Better Sell Out Saul
Saul Goodman's supervillain origin story comes into clearer focus with a heartbreaking betrayal by someone close to Jimmy.
If the penultimate episode of Better Call Saul's first episode had a moral for the viewer to learn, it might be something like "Never stereotype anyone based on his physical circumstances." As Mike amply proves to his inexperienced pill merchant of a client -- and to the two hired thugs Mike shows are unnecessary backup for him -- just because someone is a senior citizen doesn't mean he automatically crosses over into twinkly Betty White territory; he can still be a fearsome and effective enforcer and enjoy a discount at the movies. And as Chuck proves to Jimmy, just because someone has a disability doesn't mean he's a saint. In fact, he can be a fucking scumbag.
When I suggested last week that flashback Howard might have refused Jimmy's request to join the firm after passing the bar at Chuck's behest, I didn't really want to believe it could be true. The proof of Jimmy's sincerity in trying to remake his life was evident in his having taken one of the most menial jobs at Chuck's firm, when surely there was easier and probably less humiliating money to be made in his various other kinds of slippin'. Jimmy's need to make Chuck proud of him, likewise, is evident in his having pursued a law degree as opposed to trying to enter any other field -- not just because he has a natural aptitude for talking his way out of trouble but because he admires Chuck so much and wants to impress him by following in his footsteps.
In the episode's present day, all indications are that Jimmy's ongoing attempts to go straight as a lawyer are working exactly as they should. Shilling for work writing wills by hanging around a nursing home is a little smarmy, but he's actually offering a service that elderly people need, for a reasonable price (and even, as we saw in the last episode, on a sliding scale!). He might have discovered Sandpiper's billing fraud by chance, but Chuck's reaction when Jimmy brought the case to him showed that both his moral and his legal instincts are on point. And if Jimmy resists the idea of partnering with HHM to give it a chance of ending well for his clients, the terms Howard proposes when the McGill boys meet the partners -- $20,000 cash now, and "20% of the common fund share of the settlement," if there is one -- make Jimmy reconsider his animosity toward Howard...until Jimmy mentions the office he assumes he's going to get on the premises and has to hear from Howard that it's never going to happen. Chuck is aghast!
Jimmy is furious, and tells Howard, "I'm not giving you my case. I'm going to tell every one of those clients what a lying, miserable pigfucker you are. I will burn the whole thing to the ground before I give it to you"! Kim risks her position by going to Howard privately and advocating on Jimmy's behalf! But whatever he tells her, in confidence, sends her to Jimmy's "office" to beg him, tearfully, to take the deal. And while we don't hear what Howard tells Kim, by the time Chuck and Jimmy sit down at the end of the episode, it becomes heartbreakingly clear very quickly.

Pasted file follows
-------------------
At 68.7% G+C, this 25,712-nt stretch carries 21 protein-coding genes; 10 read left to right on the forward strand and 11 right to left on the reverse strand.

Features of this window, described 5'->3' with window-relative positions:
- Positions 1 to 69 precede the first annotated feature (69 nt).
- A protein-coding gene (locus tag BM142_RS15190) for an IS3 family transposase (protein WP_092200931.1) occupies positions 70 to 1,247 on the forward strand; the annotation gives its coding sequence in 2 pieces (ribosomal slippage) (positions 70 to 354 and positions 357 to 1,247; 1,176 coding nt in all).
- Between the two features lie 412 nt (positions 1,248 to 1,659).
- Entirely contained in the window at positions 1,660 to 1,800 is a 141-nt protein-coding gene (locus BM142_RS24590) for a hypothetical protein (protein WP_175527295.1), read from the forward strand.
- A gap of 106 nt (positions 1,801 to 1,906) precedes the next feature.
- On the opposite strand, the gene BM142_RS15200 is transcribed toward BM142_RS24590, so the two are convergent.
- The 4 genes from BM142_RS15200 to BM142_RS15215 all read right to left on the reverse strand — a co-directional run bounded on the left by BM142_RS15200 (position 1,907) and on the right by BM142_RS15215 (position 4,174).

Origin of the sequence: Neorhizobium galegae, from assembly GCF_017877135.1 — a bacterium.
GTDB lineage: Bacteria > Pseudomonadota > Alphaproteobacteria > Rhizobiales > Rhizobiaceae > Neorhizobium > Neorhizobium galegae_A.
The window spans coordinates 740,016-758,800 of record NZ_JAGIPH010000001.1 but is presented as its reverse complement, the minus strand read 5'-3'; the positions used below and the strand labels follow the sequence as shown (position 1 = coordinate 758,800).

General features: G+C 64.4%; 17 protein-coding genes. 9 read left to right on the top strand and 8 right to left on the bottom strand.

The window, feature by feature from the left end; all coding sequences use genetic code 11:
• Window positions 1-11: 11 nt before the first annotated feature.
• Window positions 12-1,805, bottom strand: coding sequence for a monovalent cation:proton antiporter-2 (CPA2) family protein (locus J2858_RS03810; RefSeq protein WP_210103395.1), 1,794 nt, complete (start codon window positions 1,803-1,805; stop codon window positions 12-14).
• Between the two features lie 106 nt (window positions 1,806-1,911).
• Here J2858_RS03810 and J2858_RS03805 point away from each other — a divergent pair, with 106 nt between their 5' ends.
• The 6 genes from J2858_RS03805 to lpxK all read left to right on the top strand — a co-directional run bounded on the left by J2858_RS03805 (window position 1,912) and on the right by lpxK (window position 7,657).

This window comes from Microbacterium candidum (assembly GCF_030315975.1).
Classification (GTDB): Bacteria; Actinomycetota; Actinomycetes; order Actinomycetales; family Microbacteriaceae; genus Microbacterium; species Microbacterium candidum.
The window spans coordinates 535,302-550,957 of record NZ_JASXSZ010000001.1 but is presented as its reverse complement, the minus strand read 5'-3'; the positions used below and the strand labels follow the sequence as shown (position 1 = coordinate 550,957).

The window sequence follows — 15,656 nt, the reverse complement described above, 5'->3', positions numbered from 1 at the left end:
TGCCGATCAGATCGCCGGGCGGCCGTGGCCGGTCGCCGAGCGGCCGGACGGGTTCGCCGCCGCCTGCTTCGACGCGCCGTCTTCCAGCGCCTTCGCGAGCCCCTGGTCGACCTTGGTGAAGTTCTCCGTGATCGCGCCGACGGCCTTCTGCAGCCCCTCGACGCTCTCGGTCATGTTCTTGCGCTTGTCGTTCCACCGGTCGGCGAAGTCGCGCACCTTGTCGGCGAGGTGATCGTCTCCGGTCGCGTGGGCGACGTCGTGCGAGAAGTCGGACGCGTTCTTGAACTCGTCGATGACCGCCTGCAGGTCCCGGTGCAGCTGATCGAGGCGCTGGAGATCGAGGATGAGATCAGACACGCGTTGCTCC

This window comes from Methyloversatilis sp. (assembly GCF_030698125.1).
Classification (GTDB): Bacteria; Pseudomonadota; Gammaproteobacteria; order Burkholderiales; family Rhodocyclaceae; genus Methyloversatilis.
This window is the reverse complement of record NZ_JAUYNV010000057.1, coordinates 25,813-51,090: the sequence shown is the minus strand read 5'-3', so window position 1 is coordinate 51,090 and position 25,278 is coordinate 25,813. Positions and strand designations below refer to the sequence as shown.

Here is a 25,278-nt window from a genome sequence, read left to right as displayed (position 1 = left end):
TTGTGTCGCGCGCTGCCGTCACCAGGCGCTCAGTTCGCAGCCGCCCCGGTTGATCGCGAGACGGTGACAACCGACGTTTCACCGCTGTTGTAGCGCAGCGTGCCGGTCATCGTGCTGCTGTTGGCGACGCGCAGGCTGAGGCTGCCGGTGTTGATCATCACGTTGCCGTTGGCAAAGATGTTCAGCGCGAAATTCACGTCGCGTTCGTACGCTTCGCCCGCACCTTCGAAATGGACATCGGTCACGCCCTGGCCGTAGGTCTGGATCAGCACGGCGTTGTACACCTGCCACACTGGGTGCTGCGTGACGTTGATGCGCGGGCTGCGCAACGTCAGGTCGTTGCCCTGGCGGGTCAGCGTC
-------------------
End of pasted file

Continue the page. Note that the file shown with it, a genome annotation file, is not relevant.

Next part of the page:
Chuck comes whistling downstairs and is setting up the ironing board (...does he have an old-timey pioneer one he plans to heat up on his grill or something, or is he now fully done being allergic to electricity?) when he glances into the living room and is surprised by the sight of Jimmy sitting there waiting for him. Chuck is in a great mood: though he sighs that he knows things didn't go their way with Howard, he felt great being back in the office, and he's ironing so that he's ready in case any more work comes along for him to do. Jimmy says he didn't sleep, but after thinking about it all night, he decided to take the deal. "Wish it could've worked out," says Chuck. "Imagine that, huh?" says Jimmy, as Chuck...chuckles. "Two McGill boys, side by side, storming the gates, righting wrongs, taking down the bad guys -- and making a boatload of money to boot. That would've been great, right?" "The very best," Chuck grins, adding, "I'll keep on Howard. Won't badger him, but maybe I can gradually wear him down, you know? Get him to come around?" "That's-- Thanks!" says Jimmy, Chuck apparently not noticing the tears standing in Jimmy's eyes. "Wow."
And Jimmy has a way that Chuck could convince Howard to see things Chuck's way: he could threaten to quit! "If working with me is what you really want, RIGHT, CHUCK?!" But, of course, it's not.
Jimmy, defeated, tells Chuck he got him twenty pounds of ice, and a few days' worth of eggs and bacon: "After that, you're on your own. I am done." Jimmy stalks out of the house, ignoring Chuck as he calls out to him, and trusting that despite the gains Chuck has made with his reaction to the outdoors, Chuck won't follow him too far. And while none of us ever probably thought Howard "HamlIndigo" Hamlin would ever seem like less of an asshole than any other person in Jimmy McGill's life, Jimmy's betrayal by his beloved, idolized brother seems likely to end up the turning point that convinced Jimmy that trying to be a decent lawyer as opposed to a shrewd operator wasn't going to be worth the trouble. Live with that in your bunker, Chuck: the only person worse than the known pigfucker is the pigfucker who tells him what to do.